Israel must act against Jewish terrorists
The official tendency to regard the 'price tag' gangs as a nuisance rather than an actual threat has to be shelved.
Extremist settlers in the West Bank and their allies inside Israel have in recent years been acting with violence toward government, army and security authorities, as well as toward Palestinians and Israelis whose political views differ from those of the "hilltop youth." It was in this spirit, known as "price tag," that mosques, Palestinian property and vehicles of the Israel Defense Forces were damaged, and the calm of citizens was disturbed by threats. The official tendency to regard the "price tag" gangs as a nuisance rather than an actual threat has to be shelved. According to a report by Chaim Levinson (Haaretz, September 13 ), the Shin Bet security service is of the opinion that "extreme right-wing Jewish activists in the West Bank have gone from spontaneous acts against Arabs to organized planning in the form of compartmentalized terror cells," which are difficult to infiltrate for intelligence purposes.
Defining this activity as "terror" does not merely have verbal significance. It necessitates an operational perspective for, after all, the purpose of the Shin Bet's existence, unlike that of the police, is the prevention of security offenses, and not merely investigating them post factum and catching those responsible for them.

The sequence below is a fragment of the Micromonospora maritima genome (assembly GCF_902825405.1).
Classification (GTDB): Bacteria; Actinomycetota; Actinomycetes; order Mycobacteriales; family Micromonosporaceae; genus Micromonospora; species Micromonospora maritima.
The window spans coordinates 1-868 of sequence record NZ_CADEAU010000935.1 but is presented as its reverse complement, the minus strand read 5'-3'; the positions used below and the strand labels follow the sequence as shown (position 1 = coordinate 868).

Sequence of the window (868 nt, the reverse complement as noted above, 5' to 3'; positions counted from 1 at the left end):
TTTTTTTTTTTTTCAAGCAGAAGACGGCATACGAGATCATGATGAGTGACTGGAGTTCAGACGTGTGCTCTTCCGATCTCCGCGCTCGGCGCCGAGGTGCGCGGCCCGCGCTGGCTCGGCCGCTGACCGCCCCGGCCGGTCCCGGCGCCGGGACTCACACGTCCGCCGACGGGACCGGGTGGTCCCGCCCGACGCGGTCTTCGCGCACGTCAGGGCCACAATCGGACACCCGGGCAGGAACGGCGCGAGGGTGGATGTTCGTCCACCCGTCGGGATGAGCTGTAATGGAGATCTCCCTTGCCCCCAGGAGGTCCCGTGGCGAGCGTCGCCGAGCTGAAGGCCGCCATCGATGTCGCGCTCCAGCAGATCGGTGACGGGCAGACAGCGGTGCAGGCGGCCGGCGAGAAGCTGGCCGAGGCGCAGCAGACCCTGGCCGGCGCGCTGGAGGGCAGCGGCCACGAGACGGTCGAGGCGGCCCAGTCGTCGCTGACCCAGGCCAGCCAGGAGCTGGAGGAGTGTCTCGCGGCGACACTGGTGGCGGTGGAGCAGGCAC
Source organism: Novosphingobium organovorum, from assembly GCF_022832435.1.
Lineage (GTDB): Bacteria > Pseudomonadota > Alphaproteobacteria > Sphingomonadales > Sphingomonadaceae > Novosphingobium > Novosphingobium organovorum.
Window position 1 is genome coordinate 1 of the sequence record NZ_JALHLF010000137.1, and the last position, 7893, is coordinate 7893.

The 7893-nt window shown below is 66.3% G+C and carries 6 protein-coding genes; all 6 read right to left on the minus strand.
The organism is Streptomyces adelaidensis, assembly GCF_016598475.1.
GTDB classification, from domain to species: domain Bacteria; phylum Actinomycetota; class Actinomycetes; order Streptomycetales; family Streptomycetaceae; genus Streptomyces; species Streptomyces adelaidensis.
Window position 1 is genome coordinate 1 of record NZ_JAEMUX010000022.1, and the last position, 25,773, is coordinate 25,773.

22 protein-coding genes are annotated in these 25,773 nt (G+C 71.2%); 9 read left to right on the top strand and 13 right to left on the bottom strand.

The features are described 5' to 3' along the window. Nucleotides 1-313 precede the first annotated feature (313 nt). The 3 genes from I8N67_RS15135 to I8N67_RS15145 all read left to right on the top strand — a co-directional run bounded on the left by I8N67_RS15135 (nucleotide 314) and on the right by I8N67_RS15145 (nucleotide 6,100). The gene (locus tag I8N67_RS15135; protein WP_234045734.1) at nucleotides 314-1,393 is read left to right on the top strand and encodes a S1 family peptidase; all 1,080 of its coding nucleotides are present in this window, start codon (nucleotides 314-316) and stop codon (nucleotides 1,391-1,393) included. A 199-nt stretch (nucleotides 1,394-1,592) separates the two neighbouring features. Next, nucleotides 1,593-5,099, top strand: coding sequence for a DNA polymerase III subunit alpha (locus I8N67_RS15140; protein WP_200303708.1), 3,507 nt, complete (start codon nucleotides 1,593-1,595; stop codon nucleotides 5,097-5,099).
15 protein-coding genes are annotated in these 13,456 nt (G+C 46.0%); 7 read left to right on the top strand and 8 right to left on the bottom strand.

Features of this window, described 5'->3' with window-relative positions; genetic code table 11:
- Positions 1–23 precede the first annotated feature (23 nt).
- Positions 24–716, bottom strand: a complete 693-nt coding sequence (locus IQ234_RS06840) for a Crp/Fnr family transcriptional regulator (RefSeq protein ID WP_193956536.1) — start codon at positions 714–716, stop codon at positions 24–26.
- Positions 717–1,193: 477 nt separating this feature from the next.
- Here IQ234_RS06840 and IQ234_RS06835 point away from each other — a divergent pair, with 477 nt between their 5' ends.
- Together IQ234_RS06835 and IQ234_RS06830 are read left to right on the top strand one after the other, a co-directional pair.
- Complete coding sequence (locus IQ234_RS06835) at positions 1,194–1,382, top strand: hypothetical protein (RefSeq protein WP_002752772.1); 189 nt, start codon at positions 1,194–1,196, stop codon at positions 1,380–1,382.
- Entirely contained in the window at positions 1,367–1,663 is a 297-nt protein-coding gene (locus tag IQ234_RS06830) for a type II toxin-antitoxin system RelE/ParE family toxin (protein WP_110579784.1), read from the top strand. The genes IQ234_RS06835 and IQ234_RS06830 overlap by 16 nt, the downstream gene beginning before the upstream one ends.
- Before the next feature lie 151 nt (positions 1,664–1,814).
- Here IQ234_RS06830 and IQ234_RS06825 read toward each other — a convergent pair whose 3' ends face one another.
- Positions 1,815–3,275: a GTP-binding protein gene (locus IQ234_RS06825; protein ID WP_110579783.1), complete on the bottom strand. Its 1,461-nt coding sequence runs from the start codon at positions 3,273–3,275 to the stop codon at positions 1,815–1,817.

As far as is known, dozens of youths, aided by an envelope of a few hundred others, are engaged in the activities of the Jewish terror gangs. For years, the Shin Bet has been busy identifying and mapping these networks. Were we talking about Palestinians, all of them, or at least the patently violent core, would have been arrested in anticipation of a trial or would be in administrative detention. It is not clear what is holding back the Shin Bet from acting against this terror - instructions from the political echelons, agreement by the attorney general, insistence on the part of the top brass or a mixture of all three. Last spring, right-wing circles took action to thwart the appointment of I., then deputy to Shin Bet chief Yuval Diskin, as head of the service. Those circles preferred Yoram Cohen, and he, with or without connection to that, was indeed appointed. The Palestinian effort to achieve independence will next week reach one of its peaks, at the United Nations and in the field. The leaderships of both sides must not only behave with moderation themselves but must also restrain the citizens whose actions are likely to lead to an escalation. The Shin Bet must now embark on a preemptive operation before Israelis and Palestinians pay a price for this vacillation.
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